Cynthia Sides usually goes to her Wildwood Crest home to relax. On Friday, she was preparing for the worst.
“I’ll take things in, empty the fridge and turn off the electric. Then I’m beating feet and going home,” the Wallingford, Pa., resident said as she stopped in aisle five of the Wildwood Acme.
Aisle five — the store’s water aisle — is likely to grow in popularity today as island residents and visitors stock up in preparation for the weather being spawned by Hurricane Sandy, which is expected to arrive Sunday.
Manager Carl Mason said the store, which already had its front glass windows taped, had ordered extra water, and by Friday afternoon the one-gallon jugs were becoming scarce.
On Friday, municipal officials from all along Cape May County’s barrier island communities were preparing for the storm, which is expected to bring high winds, heavy rains and flooding.
Some local schools, including Cape Trinity and Wildwood Catholic High School in North Wildwood, have already announced plans to close Monday and Tuesday.
Cape May County Freeholder Director Gerald Thornton issued a statement Friday evening explaining evacuation plans.
“The county’s position and the state’s recommendation is that there will be voluntary evacuation of the barrier islands and Delaware Bay communities tomorrow (Saturday) and mandatory evacuation on Sunday, October 28th, for barrier islands and Delaware Bay communities. However, if the storm direction intensifies or changes, we will modify this directive,” he wrote on the county’s website.
Wildwood Mayor Ernie Troiano Jr. said City Hall would be closed Monday, though emergency personnel will be working.
He said Wildwood was operating under a voluntary evacaution that would become mandatory Sunday.
“If you can make arrangements to be elsewhere, be elsewhere,” Troiano said.
Upper Township Mayor Richard Palombo said school buildings in his community could potentially be used as shelters Sunday. He said he expects there to be mandatory evacuations then and that emergency management personnel will block the bridges into Ocean City and Sea Isle City.
“We’ve been so lucky for so long,” Palombo said, “I wonder when our luck is going to run out. I’m worried about this one.”
North Wildwood police Chief Robert Matteucci said the city would not issue an emergency declaration until the county issued one, but he said residents were encouraged to leave.
He said that by today he expected to receive a list of county shelters and that the county would likely make an official declaration.
On Friday, he said residents should prepare because the storm is expected to bring hurricane-force winds and the area is also likely to experience heavy rain and “tidal flooding of major proportions, possibly (a) record” of 8 to 10 feet.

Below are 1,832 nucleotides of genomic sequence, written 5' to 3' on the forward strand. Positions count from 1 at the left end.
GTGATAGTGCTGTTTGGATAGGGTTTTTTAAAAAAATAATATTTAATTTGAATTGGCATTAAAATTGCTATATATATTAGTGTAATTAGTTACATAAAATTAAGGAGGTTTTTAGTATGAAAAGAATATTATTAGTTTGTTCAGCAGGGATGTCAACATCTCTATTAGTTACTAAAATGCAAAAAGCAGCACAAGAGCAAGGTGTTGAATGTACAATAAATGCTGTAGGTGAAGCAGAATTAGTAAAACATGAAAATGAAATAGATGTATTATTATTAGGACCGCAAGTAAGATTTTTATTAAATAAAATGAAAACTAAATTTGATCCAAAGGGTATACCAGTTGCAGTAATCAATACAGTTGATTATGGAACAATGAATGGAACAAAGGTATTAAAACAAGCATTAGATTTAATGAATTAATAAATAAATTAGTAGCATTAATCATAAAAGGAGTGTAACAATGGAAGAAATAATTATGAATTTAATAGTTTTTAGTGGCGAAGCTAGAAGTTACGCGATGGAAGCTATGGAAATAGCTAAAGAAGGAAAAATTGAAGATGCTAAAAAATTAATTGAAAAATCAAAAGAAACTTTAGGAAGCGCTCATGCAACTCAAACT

“This is a very serious storm,” North Wildwood Mayor Bill Henfey said.
Wildwood Crest Borough Clerk Kevin Yecco said the borough was also anticipating mandatory evacuations by Sunday.
Many of the communities were making use of automated emergency phone message systems to notify residents of the weather to come.
Freeholder Len Desiderio said Sea Isle City, where he serves as mayor, had moved equipment in preparation for the coming emergency.
“We are taking our direction from the county and the state,” he said, adding that after residents leave following any mandatory evacuation Sunday, “you won’t be able to come back.”
Middle Township resident Nichole DiLossi said she was stocking up on water and cookies — readying for Halloween — during a trip to the Wildwood Acme.
She didn’t evacuate in August 2011 during Tropical Storm Irene and said she wasn’t sure what steps she would take this time. Her husband, she added, is an emergency dispatcher in Wildwood Crest and can’t evacuate because of his job.
Deanna Ebner, of Cape May Point, spent part of Friday in Stone Harbor, sandbagging the restaurant Quahog’s Seafood Shack, which she and her husband own. She was hopeful it would survive the coming storm.
Patrice Connelly, of Wildwood, said she had planned to evacuate Sunday. The last storm that passed through claimed her car, so she said she was not taking any chances.
“I’m just a block and a half from the beach,” she said.
This is the second time the South Philly transplant has had to evacuate after moving to the area 5½ years ago, she said.
Now, she and her dog planned to stay at a hotel that accepts pets in Ewing, Mercer County. She got her dog after someone abandoned him during Irene, she said. Steve and Sharon Somers, both seasonal residents of the Rio Grande section of Middle Township, said they planned to go back to Hackettstown, Warren County, today. They were worried about trees coming down while they were away, they said.
“We’re just closing things up, battening down the hatches,” said Steve Somers, as he and his wife left The Red Store restaurant in Cape May Point.
“We just got gas,” he said, mindful of the hour-plus waits by some people in the region following the June 30 storm.
Staff Writer Derek Harper contributed to this report.
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